Lean’s core library has no support for rational or real numbers 😦

They are however in the maths library — or we can just make some fake real numbers and use them instead.

-- let's define the real numbers to be a number system which satisfies

-- the basic properties of the real numbers which we will need.

```
```noncomputable theory

constant real : Type

@[instance] constant real_field : linear_ordered_field real

-- This piece of magic means that "real" now behaves a lot like

-- the real numbers. In particular we now have a bunch

-- of theorems:

example : ∀ x y : real, x * y = y * x := mul_comm

`#check mul_assoc`

At Imperial I’ve just been talking to the 1st years about taking a rational power of a positive real number. I guess we could set all this up in Lean.

open nat

```
```definition natural_power : real → nat → real

| x 0 := 1

| x (n+1) := (natural_power x n) * x

`theorem power_comm : ∀ x:real, ∀ m n:nat, natural_power x (m+n) = natural_power x m *natural_power x n :=`

begin

admit

end

That’s a definition (by recursion) of for real and a non-negative integer. It’s also a theorem which needs proving. We can prove that theorem by induction, I suspect. I’ll try it later on.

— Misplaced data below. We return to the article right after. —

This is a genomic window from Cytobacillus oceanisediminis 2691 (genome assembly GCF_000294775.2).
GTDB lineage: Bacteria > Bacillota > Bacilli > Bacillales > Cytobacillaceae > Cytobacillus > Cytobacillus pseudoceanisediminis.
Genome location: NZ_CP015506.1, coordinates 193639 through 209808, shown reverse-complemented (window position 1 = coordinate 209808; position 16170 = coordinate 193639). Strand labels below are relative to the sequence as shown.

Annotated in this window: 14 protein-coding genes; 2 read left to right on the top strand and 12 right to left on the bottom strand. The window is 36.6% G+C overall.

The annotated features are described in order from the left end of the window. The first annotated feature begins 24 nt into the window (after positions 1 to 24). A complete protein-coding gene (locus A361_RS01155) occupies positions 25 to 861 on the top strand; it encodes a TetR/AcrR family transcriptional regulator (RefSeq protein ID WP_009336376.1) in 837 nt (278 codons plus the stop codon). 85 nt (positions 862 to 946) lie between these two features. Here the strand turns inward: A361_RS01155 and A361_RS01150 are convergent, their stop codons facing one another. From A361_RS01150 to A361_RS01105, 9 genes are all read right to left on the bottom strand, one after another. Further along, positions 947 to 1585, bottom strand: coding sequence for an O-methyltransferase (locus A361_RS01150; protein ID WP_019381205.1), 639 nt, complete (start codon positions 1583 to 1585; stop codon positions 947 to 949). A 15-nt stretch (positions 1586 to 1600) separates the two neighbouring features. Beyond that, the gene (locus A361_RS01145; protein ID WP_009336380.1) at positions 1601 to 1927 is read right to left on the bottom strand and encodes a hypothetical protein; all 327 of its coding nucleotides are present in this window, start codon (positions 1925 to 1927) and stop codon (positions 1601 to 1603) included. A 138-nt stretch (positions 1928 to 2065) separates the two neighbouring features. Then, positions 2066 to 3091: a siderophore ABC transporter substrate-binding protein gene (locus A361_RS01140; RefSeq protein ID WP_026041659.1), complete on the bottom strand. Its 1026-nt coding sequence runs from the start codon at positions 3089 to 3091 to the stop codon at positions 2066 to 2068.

But what I really want is a rational power. We’re going to need existence of positive th roots.

constant nth_root (x : real) (n : nat) : (x>0) → (n>0) → real

```
```

`axiom is_nth_root (x : real) (n : nat) (Hx : x>0) (Hn : n>0) : natural_power (nth_root x n Hx Hn) n = x`

Now we can consider trying to define rational powers!

constant nth_root (x : real) (n : nat) : (x>0) → (n>0) → real

```
```axiom is_nth_root (x : real) (n : nat) (Hx : x>0) (Hn : n>0) : natural_power (nth_root x n Hx Hn) n = x

`definition rational_power_v0 (x : real) (n : nat) (d : nat) (Hx : x > 0) (Hd : d > 0) : real :=`

natural_power (nth_root x d Hx Hd) n

This code is now up on xena’s github:

link to rational power stuff

Let’s see what we can do with it!

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About xenaproject

The Xena Project aims to get mathematics undergraduates (at Imperial College and beyond) trained in the art of formalising mathematics on a computer. Why? Because I have this feeling that digitising mathematics will be really important one day.